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UNESCO Executive Officer Mr. Julius Banda (left) is presented a copy of the Ethnologue by SIL Executive Director Freddy Boswell.
(February 2009) UNESCO Executive Officer Mr. Julius Banda visited SIL International's headquarters in Dallas, Texas, as well as the SIL Washington, D.C. Office of International Relations. Mr. Banda has worked for UNESCO in Paris for fourteen years. For the last ten years, he has worked in the Director-General's office as an Executive Officer, with a focus on UNESCO in Africa.
The purpose of the meetings with SIL Executive Director Freddy Boswell and International Relations Director Paul Frank was to learn from Mr. Banda how SIL can better engage with UNESCO. Also on the agenda was discussing areas of greatest potential for SIL-UNESCO engagement. Mr. Banda first became acquainted with SIL through SIL's liaison to UNESCO in Paris.
Mr. Banda noted that SIL's efforts have brought about the development of alphabets in many languages, which, in turn, has made literacy and mother tongue education possible.
Reporting on his meeting with Mr. Boswell, Mr. Banda said, "The most important topic that we talked about was how SIL and UNESCO can cooperate in the area of languages, especially in the context of the new UNESCO convention on intangible cultural heritage." We should continue advocacy so that "member states—the governments around the world—should put equal focus on language as well as the other oral traditions…We need to fill that gap so that countries are focusing on language preservation."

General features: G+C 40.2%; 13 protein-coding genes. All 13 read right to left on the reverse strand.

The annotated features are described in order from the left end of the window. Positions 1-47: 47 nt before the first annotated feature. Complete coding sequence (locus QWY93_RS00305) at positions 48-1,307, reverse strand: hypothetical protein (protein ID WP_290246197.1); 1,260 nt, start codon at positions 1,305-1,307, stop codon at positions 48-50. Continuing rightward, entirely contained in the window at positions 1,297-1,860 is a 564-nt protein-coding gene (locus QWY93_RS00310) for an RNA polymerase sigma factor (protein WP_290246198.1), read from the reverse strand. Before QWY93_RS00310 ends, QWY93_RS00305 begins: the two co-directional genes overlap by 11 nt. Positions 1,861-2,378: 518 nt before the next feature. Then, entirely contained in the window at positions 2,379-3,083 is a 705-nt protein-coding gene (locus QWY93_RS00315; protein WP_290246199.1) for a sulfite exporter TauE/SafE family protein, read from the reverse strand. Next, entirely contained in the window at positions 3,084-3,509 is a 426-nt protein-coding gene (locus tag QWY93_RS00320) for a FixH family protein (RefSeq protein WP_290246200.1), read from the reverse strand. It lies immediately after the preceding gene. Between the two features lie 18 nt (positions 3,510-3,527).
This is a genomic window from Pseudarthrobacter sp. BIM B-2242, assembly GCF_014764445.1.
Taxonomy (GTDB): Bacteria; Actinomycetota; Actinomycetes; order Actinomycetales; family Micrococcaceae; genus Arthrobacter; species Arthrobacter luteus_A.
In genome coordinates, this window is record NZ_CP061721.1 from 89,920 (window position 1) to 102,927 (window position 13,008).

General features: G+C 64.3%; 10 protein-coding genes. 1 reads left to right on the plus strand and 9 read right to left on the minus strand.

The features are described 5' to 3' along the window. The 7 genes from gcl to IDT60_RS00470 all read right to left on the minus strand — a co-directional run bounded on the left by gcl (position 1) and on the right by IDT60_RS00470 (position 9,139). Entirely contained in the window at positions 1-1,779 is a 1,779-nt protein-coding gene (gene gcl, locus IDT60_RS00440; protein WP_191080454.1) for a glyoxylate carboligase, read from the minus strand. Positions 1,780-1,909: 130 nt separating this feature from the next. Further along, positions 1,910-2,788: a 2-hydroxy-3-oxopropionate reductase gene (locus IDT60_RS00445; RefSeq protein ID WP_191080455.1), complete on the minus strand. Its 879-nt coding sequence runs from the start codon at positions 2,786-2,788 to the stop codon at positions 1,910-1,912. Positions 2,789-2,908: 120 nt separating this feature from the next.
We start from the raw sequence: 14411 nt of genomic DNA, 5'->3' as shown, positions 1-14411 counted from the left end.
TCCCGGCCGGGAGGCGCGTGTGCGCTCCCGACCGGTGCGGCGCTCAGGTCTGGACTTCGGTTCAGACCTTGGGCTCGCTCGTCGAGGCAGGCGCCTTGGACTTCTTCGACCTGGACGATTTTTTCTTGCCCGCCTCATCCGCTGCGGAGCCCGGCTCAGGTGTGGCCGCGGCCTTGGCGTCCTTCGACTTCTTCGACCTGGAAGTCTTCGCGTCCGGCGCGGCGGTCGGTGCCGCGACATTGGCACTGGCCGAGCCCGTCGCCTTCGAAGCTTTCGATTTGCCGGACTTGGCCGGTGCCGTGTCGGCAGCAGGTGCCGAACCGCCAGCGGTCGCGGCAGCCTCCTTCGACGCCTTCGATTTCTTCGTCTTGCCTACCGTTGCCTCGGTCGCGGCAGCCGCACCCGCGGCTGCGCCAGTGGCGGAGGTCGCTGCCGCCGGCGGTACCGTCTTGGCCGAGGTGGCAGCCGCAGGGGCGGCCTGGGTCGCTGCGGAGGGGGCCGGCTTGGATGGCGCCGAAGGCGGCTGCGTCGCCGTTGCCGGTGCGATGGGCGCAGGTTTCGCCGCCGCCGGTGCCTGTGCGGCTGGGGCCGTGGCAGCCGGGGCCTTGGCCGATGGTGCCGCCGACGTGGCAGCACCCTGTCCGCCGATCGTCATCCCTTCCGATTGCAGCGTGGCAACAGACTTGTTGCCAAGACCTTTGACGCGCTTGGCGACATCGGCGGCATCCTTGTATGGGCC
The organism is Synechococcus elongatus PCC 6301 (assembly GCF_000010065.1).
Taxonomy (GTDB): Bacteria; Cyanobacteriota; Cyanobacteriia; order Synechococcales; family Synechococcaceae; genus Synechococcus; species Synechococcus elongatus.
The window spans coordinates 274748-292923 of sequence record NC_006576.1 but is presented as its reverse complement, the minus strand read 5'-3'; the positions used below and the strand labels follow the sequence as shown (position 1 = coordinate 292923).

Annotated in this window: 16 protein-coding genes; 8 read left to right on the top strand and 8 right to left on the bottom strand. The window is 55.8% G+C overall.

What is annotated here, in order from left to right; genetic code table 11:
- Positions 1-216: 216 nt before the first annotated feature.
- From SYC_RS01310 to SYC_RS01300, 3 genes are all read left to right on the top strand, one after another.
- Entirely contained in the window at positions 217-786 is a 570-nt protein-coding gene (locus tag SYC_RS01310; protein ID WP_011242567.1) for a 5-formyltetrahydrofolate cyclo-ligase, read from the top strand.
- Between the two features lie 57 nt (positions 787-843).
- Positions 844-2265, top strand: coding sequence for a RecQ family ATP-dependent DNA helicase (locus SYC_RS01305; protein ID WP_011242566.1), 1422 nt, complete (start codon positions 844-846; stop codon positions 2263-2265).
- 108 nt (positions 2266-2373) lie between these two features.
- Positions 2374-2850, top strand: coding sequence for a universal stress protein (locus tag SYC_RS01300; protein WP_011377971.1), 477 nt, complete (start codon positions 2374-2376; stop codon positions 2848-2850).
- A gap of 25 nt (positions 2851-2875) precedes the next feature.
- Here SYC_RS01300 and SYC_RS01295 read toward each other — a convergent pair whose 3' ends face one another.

Mr. Banda commented on the synergy between SIL with other agencies: "In the area of education…the partnership has promoted… [a] consensus that it is important to use mother tongue education in primary education because the kids learn faster and in that way you are also promoting and preserving the languages."
When Mr. Banda was asked what he felt was one of the most energizing aspects of his role he said, "The simple fact that we can bring capacity building in countries and help them to be better than when we started and to help them especially to be literate and to have control of their own lives—that is important."
During his meetings at SIL's Washington, D.C. office, Mr. Banda highlighted the significance of SIL's consultative status with UNESCO and encouraged SIL to take full advantage of that status. He also spoke of the implementation of the 2003 Convention for the Safeguarding of the Intangible Cultural Heritage. This convention covers oral traditions and expressions, performing arts, social practices, rituals, festive events, etc. He feels that SIL should help in this effort and propose instances of intangible cultural heritage from the communities SIL works with to be added to UNESCO's List of Intangible Cultural Heritage in Need of Urgent Safeguarding as well as UNESCO's Representative List of the Intangible Cultural Heritage of Humanity.
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